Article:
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Patients given less blood during transfusions do well

Rutgers-led research finds similar survival rates whether transfusions are large or small

Rutgers University

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IMAGE: Jeffrey Carson says it is clearer than ever that smaller transfusions are better for many patients than larger ones. view more

Credit: John Emerson

Patients with heart disease who receive transfusions during surgeries do just as well with smaller amounts of blood and face no greater risk of dying from other diseases than patients who received more blood, according to a new Rutgers study.

The research, published in the journal Lancet, measures overall mortality and mortality from cardiovascular disease, cancer and severe infection, and offers new validation to a recent trend toward smaller transfusions.

For the study, led by Jeffrey Carson, chief of the Division of Internal Medicine at Rutgers Robert Wood Johnson Medical School, researchers followed 2,016 patients for as long as four years. Half received larger quantities of transfused blood; half received transfusions that were smaller by as much as two thirds.

Carson and his team found no evidence of increased mortality from cardiovascular disease, cancer or severe infection due to the amount of the blood given after surgery. This study supports Carson's 2011 research published in the New England Journal of Medicine which demonstrated the safety of fewer transfusions in the short term - 60 days - and was one of the driving forces behind a change in blood transfusion practice nationally.

"There has been a steady decline in the amount of blood in transfusions given to patients in the past three to five years," Carson says. "I think it is very reassuring that we have found that using less blood is okay not just from a short term perspective, but also a long term perspective."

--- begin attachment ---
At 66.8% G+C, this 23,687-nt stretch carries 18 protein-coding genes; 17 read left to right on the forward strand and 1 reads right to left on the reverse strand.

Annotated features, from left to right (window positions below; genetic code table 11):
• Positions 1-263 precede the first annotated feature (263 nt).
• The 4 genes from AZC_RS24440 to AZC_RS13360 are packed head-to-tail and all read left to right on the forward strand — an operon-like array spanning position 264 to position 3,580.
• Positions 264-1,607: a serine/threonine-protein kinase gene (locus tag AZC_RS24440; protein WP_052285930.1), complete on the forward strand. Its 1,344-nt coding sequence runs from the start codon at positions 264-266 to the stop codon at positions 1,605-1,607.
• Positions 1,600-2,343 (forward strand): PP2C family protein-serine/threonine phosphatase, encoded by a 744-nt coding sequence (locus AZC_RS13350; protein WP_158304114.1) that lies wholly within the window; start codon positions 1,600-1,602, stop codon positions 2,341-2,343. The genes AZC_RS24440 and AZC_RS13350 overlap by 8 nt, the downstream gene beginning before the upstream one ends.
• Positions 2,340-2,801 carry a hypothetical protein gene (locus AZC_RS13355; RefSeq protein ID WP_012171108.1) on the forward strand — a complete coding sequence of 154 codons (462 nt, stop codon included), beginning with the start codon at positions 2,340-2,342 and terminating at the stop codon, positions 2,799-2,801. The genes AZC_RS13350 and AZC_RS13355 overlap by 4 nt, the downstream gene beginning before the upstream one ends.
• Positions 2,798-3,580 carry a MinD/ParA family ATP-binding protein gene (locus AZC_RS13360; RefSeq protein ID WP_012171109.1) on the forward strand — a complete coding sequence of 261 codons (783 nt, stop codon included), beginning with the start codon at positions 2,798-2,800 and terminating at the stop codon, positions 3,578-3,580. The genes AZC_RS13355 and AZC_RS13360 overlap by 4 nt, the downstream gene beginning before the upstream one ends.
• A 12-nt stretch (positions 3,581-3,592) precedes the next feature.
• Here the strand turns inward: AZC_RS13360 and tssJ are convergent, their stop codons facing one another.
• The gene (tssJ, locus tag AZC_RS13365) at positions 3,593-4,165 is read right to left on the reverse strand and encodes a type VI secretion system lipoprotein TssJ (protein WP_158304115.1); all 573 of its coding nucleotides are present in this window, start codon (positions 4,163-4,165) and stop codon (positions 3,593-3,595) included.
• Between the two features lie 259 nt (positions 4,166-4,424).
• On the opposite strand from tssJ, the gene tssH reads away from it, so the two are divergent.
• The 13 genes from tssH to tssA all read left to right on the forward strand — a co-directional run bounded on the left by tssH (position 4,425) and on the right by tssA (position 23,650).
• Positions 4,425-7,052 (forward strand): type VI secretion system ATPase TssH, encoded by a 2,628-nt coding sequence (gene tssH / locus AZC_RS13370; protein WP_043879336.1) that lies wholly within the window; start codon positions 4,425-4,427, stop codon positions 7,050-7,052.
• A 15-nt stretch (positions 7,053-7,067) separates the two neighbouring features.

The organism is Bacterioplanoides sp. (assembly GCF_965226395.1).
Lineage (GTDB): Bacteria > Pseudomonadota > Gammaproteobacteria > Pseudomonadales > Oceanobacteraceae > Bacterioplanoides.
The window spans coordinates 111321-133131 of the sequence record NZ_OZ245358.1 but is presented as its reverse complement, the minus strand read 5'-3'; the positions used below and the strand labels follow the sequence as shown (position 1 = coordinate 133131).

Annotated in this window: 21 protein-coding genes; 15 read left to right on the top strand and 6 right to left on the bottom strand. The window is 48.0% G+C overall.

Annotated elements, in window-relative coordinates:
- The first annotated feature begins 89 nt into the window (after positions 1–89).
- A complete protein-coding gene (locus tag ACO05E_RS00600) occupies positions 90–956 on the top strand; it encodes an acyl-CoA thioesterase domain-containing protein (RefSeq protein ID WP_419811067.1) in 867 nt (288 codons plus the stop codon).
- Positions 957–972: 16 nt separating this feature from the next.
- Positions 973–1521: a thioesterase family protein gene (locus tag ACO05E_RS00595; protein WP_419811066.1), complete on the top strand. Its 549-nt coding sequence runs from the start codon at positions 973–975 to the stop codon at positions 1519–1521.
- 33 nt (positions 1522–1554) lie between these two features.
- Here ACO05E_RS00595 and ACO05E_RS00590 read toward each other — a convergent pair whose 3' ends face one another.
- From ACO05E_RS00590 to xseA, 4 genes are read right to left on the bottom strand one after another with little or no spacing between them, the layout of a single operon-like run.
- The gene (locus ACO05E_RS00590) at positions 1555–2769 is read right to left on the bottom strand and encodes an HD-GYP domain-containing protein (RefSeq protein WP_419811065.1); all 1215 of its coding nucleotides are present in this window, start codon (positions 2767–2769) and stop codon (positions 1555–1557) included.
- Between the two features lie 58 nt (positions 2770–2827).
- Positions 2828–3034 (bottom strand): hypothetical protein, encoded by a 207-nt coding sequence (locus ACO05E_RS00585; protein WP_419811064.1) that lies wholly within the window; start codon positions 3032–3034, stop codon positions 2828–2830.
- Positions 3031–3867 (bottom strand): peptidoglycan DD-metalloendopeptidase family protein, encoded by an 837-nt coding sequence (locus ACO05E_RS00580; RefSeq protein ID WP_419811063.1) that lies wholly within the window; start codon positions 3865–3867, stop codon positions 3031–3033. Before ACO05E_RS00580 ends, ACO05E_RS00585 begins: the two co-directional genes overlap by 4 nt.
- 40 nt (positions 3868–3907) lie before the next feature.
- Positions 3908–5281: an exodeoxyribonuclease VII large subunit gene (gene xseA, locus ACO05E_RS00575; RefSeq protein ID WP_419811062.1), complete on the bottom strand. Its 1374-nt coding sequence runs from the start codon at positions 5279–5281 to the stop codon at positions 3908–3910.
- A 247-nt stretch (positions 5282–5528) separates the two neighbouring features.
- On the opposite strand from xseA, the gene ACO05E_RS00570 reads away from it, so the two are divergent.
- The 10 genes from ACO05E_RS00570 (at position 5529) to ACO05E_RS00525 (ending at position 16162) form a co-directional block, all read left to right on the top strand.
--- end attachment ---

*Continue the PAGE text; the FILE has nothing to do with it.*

In the United States, an estimated 5 million people receive transfusions each year, according to the Centers for Disease Control and Prevention. They include surgery patients; accident, burn and trauma victims; mothers and babies during and after childbirth; and others whose blood counts reach levels low enough to threaten their health.

Carson says physicians performing surgeries and other procedures judge whether blood is needed based on how much they have seen the patient lose and by closely watching vital signs such as blood pressure. If physicians overestimate and provide too much blood, the patient's circulatory system can be overloaded and breathing can be affected.

The risk of infection can also increase. "There are definite risks associated with transfusion," says Carson. "The classic ones are hepatitis and HIV. They are as rare as being hit by lightning, but even so - why give more blood to anyone if you can't show it benefits them?"

Carson - who chaired the American Association of Blood Banks' official guidelines committee in 2012 - says the rule he follows is that fewer transfusions are better than more, as long as rigorous studies show no added health risk. Fewer transfusions also benefit society, he says, by preserving the blood supply and preventing shortages.

Medical experts had worried that larger amounts of transfused blood might suppress immune function - which could lead to death from infection or cancer - or whether smaller transfusions might worsen a patient's chronic heart disease by depriving the heart of oxygen and other nutrients that it might have absorbed by pumping more blood. But in both instances Carson found no difference in long term death rates regardless of the number of transfusions.

There still are health conditions, like heart attacks, that need further research, he says. Preliminary evidence suggests those patients need more blood, not less. "We need additional studies; we need a big trial to settle that question," Carson says.

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